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Discussion Starter · #1 ·
I’m in the final stages of planning for a 110 gallon planted community tank. I want it to be ‘low tech’ Walstad style, but I’m a data nut and I also want to monitor some key levels. I’m definitely looking at temp and PH. I was also thinking about ORP, TDS and maybe ammonia/nitrate etc. Any suggestions for parameters to measure? And recommended devices to do the measurement? Thinking the ApexEL to make it easy and cloud connected, although a micro pc/raspberry pi- based could work too. Thoughts? Am I mostly crazy or just a little crazy for wanting to monitor that much while keeping it low tech/low maintenance?
 

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This sounds interesting. I was thinking about this too and I have a low tech, low maintenance tank. But I waa wondering how I can monitor the temperature, ph, tds, etc., constantly so that I can just look at an app or something without going to the tank. It might be a lot of work at first, if there's no app out there, but it'll be so nice just to look at your phone or get notified if something is off.

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From the standpoint of economics, most of your testing is going to be with hobby-grade reagent-type kits. you don't need to worry about ORP for planted tanks, but TDS is useful, particularly when acclimating new fish.

My preferences:

NO3: Salifert (saltwater (Profi) version - good precision in the 5-20 ppm range and easy to use) and Sera (good for clear separation between 10 and 25 ppm)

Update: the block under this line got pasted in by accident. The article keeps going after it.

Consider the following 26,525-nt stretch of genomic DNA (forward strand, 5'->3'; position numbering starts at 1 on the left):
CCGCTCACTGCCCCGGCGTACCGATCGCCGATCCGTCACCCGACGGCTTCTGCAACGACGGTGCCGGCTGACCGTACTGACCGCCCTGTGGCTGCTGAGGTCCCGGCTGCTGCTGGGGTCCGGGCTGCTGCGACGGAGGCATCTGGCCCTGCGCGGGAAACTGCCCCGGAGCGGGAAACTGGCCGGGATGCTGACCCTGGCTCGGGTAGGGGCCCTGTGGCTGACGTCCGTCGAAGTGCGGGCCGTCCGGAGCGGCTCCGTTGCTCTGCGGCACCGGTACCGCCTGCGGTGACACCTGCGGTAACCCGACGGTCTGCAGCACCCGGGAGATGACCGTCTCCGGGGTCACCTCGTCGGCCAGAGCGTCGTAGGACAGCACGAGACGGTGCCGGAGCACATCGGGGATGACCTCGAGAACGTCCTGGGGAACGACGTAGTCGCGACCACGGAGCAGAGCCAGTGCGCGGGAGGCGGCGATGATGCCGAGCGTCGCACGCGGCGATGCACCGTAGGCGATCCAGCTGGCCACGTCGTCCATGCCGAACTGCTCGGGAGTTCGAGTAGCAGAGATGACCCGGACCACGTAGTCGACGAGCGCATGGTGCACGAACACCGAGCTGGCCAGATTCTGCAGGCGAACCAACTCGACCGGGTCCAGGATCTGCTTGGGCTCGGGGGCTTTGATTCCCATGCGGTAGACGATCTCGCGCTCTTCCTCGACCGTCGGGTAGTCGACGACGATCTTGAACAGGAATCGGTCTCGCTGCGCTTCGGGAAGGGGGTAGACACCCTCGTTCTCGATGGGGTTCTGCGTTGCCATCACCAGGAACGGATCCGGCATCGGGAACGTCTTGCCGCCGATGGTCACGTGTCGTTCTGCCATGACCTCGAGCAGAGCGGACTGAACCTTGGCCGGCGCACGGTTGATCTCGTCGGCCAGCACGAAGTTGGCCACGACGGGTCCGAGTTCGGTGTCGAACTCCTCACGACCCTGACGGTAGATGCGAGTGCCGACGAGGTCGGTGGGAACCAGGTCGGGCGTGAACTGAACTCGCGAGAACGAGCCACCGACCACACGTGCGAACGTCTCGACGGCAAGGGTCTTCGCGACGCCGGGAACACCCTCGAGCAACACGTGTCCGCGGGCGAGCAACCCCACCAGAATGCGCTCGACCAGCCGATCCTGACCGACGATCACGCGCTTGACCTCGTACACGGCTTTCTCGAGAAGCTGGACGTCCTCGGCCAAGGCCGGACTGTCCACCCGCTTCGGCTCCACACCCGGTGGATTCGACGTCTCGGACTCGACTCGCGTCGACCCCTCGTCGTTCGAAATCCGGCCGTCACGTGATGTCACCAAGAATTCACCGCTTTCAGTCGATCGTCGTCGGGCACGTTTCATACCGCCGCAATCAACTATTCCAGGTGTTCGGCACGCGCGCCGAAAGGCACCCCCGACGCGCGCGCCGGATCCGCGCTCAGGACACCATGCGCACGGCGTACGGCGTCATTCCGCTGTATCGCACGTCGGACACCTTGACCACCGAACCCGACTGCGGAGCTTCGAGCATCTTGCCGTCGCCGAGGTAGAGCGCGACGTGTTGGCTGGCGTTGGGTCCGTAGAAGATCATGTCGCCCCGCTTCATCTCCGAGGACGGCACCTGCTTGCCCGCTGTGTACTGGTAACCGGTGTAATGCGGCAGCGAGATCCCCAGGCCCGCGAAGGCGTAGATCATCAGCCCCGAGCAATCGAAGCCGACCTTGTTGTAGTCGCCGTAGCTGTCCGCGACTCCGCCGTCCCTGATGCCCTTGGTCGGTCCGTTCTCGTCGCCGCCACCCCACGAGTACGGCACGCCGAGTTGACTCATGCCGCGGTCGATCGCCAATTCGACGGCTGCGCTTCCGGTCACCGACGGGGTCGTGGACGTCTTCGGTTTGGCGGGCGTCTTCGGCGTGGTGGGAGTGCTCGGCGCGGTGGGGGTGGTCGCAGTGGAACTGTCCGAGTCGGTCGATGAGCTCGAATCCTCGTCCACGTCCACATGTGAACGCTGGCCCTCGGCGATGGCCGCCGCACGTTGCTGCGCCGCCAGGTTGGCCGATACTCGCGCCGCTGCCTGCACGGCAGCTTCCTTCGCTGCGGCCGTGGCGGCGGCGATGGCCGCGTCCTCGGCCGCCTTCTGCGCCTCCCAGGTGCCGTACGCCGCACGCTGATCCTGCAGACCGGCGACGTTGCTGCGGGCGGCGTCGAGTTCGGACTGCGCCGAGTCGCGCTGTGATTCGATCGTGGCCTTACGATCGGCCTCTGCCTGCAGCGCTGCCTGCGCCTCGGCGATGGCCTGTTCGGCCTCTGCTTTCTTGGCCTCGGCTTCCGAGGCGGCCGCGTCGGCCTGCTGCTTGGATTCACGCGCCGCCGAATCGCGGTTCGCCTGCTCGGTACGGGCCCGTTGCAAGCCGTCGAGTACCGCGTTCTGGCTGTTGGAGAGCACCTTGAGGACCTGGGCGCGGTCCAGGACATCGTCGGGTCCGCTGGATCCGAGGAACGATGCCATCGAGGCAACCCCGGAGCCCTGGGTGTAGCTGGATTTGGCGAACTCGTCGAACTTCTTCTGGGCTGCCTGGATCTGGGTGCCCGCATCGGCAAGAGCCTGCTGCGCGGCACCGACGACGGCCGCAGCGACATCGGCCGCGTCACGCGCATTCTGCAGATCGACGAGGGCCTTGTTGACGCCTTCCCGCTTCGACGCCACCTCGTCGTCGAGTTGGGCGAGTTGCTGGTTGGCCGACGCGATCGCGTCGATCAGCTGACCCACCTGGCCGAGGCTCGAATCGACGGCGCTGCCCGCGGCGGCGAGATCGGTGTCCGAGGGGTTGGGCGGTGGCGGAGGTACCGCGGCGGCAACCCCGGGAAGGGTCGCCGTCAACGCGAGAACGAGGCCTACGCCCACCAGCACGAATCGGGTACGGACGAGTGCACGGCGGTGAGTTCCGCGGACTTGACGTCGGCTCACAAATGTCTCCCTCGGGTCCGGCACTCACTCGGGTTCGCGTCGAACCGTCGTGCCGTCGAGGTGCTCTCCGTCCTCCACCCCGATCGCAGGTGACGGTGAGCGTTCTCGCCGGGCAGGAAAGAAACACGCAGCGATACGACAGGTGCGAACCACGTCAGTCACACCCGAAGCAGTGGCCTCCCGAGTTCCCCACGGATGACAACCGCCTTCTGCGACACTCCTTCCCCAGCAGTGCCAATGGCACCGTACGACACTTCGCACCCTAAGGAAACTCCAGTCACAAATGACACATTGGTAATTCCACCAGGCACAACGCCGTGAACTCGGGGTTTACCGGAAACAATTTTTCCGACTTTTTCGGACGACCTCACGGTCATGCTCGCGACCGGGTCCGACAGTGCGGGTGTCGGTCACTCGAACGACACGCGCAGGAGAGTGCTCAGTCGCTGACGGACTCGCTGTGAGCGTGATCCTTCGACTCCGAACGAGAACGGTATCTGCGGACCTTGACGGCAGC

PO4: Hanna low-range colorimeter (highest precision) or Salifert. Note: for both, above 3ppm, dilute 5:1 with RO or distilled water, then multiply result by 5. API kit is good above 3ppm
K: Salifert (good precision up to, at least, 50ppm), JBL is acceptable
GH/KH: Salifert (modified: use 5x the water, then divide results by 5) - API and Sera unreliable QC experiences
KH: Hanna colorimeter (used mainly at very low KH levels, such as <1 dKH and where higher precision for CO2 determination is desired) or Sera and API (modified: use 5x the water, then divide results by 5)
Ca: API (modified: 50 ml sample water, add 20 drops of reagent #1, each drop of reagent #2 = 2ppm)
Mg: easily derived from the formula: (GH ppm – 2.5 x Ca ppm) / 4.1
Iron: Nutrafin (may be labeled under the Fluval name)
Total ammonia: Salifert
pH: use a pen, such as; Apera PH20 or Hanna
Never use test strips.

This is a compendium of what the most testing that that might be done, you will have to decide how much you want to do but, if you say you are a "data nut", you probably won't be happy unless you can, at least, do all of these tests and, gradually, you will find which ones will be more or less useful to you.
 

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Discussion Starter · #4 ·
but it'll be so nice just to look at your phone or get notified if something is off.
Exactly! Remote/ongoing monitoring. Then when something doesn't look right (sick plant/fish) I have a log and can see if anything was off. Also the monitoring of equipment performance (really power loads) in the Apex is nice too.

you don't need to worry about ORP for planted tanks, but TDS is useful, particularly when acclimating new fish
That confirms what I had suspected from other readings, thanks. I was thinking ORP mostly because the Apex has a probe for that and it's a proxy for the number of dissolved solids (likely metals/ions etc) that would increase ORP. I know that ORP is more important for marine/saltwater, but still something that in theory could be looked at.

Thank you for that exhaustive list!
 
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